Hello and welcome to our blog! If you want to know more about the impact of globalization on the rise of far-right parties, stand still, you are at the right place.
In this blog, we will each write a post on the correlation between globalization and the rise of far-right parties in Western Europe. Throughout this blog, globalization will be understood as “the increasingly fluid and borderless movement of people, ideas, information, and capital that position the global and local as mutually interdependent”. This blog will embrace a narrowing approach, by first investigating the topic from a historical perspective and finally examining today’s state of play in individual countries. Overall, the blog aims to assess the relevance of the blame against globalization in explaining the rise of the far-right in Europe.
In her recent literature review, Charlène examined the rise of Italian neo-fascist groups in the 1960s and 1970s and explained how Italy went through a social revolution in the aftermath of World War II, with people willing to embrace a new political ideology amidst the emergence of a new society. This marked the outset of the development of radical neofascist groups in Italy, but also across Europe. Charlène’s blog post touches upon the background of the radical right in Europe, and how globalization, which was then at its early stages, favoured the rise of the far-right.
Julien’s recent literature review took a closer look at the impact of globalization on the rise of far-right parties. While doing his research, he realized that in recent years, far-right parties increasingly attracted working-class voters by combining left-leaning economic stances with strong positions on immigration. Julien’s blog post includes his previous findings and adds new elements to shed light on recent political developments that occurred in Western Europe. Furthermore, he assesses the role of globalization – understood as the interplay between economic modernization and immigration – on the evolution of voting patterns in Western Europe, with a particular emphasis on France.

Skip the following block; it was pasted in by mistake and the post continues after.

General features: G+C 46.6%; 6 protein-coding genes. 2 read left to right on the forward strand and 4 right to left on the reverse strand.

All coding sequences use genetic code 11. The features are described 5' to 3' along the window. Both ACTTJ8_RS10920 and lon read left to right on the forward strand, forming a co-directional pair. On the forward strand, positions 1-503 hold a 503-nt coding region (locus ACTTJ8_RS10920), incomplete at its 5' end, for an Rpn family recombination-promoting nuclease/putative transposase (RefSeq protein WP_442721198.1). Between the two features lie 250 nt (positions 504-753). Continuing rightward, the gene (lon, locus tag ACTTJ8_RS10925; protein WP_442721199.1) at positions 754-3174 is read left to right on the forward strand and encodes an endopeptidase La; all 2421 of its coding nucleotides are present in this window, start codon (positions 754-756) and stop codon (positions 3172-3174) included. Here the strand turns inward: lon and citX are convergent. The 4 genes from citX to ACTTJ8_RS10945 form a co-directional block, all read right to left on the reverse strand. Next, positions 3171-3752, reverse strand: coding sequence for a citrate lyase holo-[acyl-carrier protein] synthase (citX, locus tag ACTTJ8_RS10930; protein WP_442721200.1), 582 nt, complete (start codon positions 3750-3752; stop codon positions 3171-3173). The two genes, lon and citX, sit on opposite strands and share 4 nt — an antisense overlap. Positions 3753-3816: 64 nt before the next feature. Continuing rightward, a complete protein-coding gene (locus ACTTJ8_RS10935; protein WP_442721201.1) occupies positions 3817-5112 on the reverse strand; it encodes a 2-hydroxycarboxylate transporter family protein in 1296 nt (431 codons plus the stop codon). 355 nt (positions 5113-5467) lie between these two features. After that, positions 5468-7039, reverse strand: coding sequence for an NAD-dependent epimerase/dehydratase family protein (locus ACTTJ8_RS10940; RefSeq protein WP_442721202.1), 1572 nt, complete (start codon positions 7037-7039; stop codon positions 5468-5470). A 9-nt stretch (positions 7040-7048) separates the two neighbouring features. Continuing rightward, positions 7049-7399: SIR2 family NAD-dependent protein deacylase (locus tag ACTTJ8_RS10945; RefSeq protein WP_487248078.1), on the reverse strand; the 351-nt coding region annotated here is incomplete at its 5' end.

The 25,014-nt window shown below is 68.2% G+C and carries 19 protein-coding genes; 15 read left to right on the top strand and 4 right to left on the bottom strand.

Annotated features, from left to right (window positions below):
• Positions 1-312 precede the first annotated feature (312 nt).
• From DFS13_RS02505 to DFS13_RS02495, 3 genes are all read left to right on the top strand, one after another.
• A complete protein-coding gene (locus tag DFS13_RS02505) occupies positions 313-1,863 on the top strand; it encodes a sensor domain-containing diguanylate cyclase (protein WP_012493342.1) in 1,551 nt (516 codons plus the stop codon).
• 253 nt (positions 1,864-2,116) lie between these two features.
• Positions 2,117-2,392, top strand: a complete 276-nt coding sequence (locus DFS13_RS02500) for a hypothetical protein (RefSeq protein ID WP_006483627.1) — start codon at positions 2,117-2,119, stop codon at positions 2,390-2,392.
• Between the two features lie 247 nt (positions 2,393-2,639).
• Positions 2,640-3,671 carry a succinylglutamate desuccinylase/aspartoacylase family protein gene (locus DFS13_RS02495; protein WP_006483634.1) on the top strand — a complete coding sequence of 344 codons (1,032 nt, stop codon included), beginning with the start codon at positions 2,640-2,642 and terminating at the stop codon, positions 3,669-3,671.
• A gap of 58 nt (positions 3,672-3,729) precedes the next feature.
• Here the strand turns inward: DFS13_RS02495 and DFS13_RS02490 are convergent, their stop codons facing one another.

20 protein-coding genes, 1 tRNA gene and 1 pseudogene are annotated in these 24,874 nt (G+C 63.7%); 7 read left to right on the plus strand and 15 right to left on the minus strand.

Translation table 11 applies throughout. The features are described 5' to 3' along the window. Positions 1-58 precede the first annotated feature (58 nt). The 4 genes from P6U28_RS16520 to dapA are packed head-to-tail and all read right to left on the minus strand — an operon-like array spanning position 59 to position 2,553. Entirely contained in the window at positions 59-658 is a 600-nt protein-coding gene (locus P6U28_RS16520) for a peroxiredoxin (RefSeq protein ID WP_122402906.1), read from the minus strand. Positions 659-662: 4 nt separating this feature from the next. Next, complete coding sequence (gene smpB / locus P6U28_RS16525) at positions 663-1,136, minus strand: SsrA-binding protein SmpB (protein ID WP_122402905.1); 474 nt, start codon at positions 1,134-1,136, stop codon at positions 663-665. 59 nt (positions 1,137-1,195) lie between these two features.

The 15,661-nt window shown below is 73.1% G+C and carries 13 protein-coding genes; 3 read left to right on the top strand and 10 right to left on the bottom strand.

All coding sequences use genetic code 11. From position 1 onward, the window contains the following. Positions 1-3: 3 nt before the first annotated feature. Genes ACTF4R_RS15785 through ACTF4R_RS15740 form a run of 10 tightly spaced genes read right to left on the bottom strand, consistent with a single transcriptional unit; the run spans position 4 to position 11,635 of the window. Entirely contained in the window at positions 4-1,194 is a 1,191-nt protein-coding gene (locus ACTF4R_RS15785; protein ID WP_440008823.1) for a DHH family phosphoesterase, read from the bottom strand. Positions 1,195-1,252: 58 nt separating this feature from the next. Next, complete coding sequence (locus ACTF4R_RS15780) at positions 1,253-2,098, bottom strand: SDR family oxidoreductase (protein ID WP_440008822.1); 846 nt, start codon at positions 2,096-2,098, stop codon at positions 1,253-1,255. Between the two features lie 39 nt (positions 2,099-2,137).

Kilian takes a closer look at the case of the AfD. As a rather recent development within the spectrum of the far-right, the success of the AfD raises many questions. In a nutshell: why has Germany seemed to be a dead-end for the far-right for so many years? What has changed? Who constitutes the electorate of the AfD? With regards to the latter question, by using the AfD as a case study, Kilian assesses the relevance of the thesis according to which ‘losers of globalization’ vote for the far right. Before that, he also investigates the causes for the initial success of the AFD.
Vincent recently wrote a literature review on the PEGIDA movement in Germany. He thoroughly assessed different rationale trying to explain the sudden rise of the groupuscule, such as the distrust towards the political elite, the fear of losing German identity and Islamophobia. His literature review assessed the overall existing literature on PEGIDA. For the sake of the blog, Vincent focuses on the relationship between PEGIDA protesters and globalization. A common assumption about PEGIDA protesters is that they consider themselves as ‘losers of globalization’, but is that true?
Who are we?
We are four second-year European Studies students at Maastricht University. Charlène and Julien come from the french-speaking region of Belgium, and Vincent and Kilian are from Germany. In the second period of this year, we are taking a course called Discussing Contemporary Challenges, which particularly focuses on the rise of the far-right in Europe. In the previous period, each of us wrote a literature review about an issue related to the rise of the far-right, with the objective of better understanding the underlying elements behind this major political phenomenon.
Enjoy reading our blog, and feel free to comment! We look forward to reading your thoughts and suggestions!